- Plentiful sex of various shades and colors. I didn't find it `hot' per se, because very little of it is emotional...at all...but if you're looking for raunchy sex and a character who's as randy as a jackrabbit, they're both in full supply here.

- The plot is almost too convoluted. I must confess I found my mind wandering off during the big tell-all scene because there were just so many characters and so much that had to be accounted for that I stopped caring after several pages about exactly which person contributed exactly which action to the muddle.
- Every male character in the book is gay. (Okay, okay, some of them are bi.) And no, I'm not exaggerating. When seen as part of a larger, humorous work, the abundance of guys wanting to get it on with other guys is funny, naturally. But there was a point about halfway through the book when I got a little exasperated (though to be honest, that went away and my amusement returned later on), if only because Lear really is a masterful storyteller and I thought for just a moment, "You're using this as a crutch when you're good enough not to need it."
- The same bothersome little romance...thing...that comes up at the end of The Back Passage returns here, and I don't see the point of it. Mitch has a faithful (or so we're led to believe) lover at home and isn't away from him for more than a couple of hours before he cheats on him, and before the trip is all said and done, he's had sex with 8 or 10 different men, most of them multiple times. This isn't a romance; okay, I get it. But why tell us about the hapless, ill-treated lover at all?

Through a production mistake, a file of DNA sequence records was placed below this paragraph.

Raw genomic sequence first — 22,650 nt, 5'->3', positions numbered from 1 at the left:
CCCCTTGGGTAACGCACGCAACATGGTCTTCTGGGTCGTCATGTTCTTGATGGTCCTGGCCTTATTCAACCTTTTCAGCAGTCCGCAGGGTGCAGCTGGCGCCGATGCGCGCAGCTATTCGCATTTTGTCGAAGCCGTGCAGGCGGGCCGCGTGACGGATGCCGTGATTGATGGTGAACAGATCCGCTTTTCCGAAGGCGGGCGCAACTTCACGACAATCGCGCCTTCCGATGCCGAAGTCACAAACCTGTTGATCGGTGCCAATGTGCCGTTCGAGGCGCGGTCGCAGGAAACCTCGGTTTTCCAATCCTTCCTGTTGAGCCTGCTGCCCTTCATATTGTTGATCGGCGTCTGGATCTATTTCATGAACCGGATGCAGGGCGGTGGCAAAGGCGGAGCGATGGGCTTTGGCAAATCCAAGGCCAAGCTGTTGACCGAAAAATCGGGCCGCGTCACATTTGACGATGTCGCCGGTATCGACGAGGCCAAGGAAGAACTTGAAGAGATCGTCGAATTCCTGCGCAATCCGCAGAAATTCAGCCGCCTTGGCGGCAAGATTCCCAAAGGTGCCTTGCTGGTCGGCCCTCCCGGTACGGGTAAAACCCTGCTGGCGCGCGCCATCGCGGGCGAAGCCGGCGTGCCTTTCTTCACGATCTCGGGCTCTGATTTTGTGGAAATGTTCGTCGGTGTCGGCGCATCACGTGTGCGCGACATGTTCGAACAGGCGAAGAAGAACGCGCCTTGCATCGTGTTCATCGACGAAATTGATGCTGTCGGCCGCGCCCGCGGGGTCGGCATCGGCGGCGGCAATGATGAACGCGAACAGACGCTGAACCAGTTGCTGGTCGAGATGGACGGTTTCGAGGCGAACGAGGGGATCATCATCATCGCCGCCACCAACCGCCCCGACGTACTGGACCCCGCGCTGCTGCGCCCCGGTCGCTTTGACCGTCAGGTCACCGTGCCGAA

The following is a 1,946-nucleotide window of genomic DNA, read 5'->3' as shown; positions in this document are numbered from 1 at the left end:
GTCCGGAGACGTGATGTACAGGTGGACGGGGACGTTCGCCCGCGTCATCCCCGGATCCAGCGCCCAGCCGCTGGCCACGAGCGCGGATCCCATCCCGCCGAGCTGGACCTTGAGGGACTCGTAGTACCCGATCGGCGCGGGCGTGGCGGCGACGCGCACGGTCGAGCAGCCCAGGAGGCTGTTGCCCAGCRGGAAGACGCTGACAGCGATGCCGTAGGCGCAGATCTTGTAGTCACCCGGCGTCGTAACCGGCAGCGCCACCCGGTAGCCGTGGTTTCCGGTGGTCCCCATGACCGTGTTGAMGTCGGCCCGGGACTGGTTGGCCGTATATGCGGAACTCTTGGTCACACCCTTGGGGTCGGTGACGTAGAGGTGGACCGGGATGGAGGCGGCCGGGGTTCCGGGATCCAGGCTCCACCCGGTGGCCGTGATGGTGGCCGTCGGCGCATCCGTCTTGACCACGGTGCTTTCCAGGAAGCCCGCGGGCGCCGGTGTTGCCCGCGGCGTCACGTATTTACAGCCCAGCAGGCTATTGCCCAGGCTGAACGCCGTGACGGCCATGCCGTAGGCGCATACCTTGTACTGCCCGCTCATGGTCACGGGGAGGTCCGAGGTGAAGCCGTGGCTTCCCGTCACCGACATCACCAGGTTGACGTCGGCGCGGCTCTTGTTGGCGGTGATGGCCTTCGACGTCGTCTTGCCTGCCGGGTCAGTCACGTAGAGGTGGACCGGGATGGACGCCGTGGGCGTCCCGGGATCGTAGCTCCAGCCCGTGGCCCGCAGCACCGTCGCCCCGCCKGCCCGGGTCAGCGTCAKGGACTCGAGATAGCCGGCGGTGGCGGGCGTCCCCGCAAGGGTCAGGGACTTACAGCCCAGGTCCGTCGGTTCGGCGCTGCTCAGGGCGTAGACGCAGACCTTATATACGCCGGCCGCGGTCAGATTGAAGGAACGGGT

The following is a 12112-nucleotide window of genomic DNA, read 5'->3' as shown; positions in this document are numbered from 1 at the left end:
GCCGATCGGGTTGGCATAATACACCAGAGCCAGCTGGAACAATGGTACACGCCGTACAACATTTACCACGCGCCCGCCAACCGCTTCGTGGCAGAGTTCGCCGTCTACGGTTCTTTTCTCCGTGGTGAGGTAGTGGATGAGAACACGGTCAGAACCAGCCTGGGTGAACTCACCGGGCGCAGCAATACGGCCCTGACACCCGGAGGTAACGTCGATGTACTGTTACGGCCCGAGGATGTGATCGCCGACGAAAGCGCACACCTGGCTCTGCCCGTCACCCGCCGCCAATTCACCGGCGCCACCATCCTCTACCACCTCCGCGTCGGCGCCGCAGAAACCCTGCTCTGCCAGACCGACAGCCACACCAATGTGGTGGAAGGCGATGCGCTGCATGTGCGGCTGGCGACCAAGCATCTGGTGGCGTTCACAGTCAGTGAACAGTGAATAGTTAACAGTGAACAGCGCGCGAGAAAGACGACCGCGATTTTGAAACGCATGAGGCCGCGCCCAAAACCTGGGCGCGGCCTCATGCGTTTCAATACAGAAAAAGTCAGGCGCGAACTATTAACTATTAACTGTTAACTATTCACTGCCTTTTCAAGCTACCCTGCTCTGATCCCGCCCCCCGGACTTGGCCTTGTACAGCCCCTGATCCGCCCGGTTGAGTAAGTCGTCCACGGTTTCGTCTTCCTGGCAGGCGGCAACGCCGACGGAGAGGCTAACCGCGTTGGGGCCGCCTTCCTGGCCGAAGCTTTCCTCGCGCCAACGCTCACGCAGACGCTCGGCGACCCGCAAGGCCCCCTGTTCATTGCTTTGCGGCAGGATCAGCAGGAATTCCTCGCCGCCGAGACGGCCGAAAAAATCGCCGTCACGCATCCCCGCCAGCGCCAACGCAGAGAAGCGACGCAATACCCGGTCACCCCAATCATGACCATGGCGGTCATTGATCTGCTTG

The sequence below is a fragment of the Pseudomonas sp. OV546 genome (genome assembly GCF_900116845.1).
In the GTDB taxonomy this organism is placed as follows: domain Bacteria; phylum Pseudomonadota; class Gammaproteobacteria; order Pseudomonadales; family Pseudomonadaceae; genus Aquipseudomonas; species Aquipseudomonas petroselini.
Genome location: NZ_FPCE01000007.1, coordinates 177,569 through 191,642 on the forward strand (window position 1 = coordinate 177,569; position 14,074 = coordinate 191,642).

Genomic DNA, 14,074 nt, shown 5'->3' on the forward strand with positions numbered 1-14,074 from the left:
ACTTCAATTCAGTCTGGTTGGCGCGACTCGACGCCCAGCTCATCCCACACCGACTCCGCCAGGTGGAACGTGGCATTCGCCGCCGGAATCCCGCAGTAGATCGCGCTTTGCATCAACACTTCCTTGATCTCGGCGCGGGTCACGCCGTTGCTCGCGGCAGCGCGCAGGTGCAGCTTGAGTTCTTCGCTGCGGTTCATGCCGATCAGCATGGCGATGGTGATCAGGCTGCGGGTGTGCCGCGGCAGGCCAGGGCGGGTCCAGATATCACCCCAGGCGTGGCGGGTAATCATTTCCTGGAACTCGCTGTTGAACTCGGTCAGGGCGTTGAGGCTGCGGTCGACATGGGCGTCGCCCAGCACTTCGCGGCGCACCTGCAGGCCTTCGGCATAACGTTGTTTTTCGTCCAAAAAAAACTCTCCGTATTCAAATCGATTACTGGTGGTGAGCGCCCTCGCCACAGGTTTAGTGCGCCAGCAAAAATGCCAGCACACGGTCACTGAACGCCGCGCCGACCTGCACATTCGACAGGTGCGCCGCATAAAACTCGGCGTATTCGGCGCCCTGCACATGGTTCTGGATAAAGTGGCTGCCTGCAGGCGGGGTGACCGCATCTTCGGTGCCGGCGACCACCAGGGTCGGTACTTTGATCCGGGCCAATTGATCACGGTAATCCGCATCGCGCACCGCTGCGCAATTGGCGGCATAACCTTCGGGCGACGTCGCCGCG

Overall comments: If you're looking for a book with a plot that will keep you guessing, particularly if you enjoy tongue-in-cheek humor, this is an excellent read. It's not realistic, nor does it portray even the ghost of a real human connection on any level other than the physical. Erotica, yes. Romance, no.
6 of 7 people found the following review helpful
5.0 out of 5 stars Great book Sept. 12 2009
By Amazon Customer - Published on Amazon.com
Format: Kindle Edition Verified Purchase
This, like all of Lear's books I've read, is a fun, entertaining read. Easy to read in a day or two. Just sheer enjoyment.
5 of 9 people found the following review helpful
2.0 out of 5 stars A tunnel wasn't the only boring thing in this July 14 2009
By Ron - Published on Amazon.com
Format: Paperback Verified Purchase
I enjoyed Lear's first old-fashioned mystery The Back Passage, although the plot left me a bit in the dark. So I looked forward to another breezy read here. But the novelty has worn off, and I found The Secret Tunnel to be a bit of a bore (pun intended.) The action doesn't all take place on the Flying Scotsman, so it's not really a take-off on Murder on the Orient Express (and the two books really shouldn't be mentioned in the same paragraph.) And like the first Mitch story, this one has so much sex between every man in the book that it 1). gets old, and 2). is totally unbelievable even in a light, fun fiction context. I suppose next we'll have Lear spoofing Cat Among the Pigeons where all the school girls are actually boys in drag getting it on in the coat closets. But I'm done.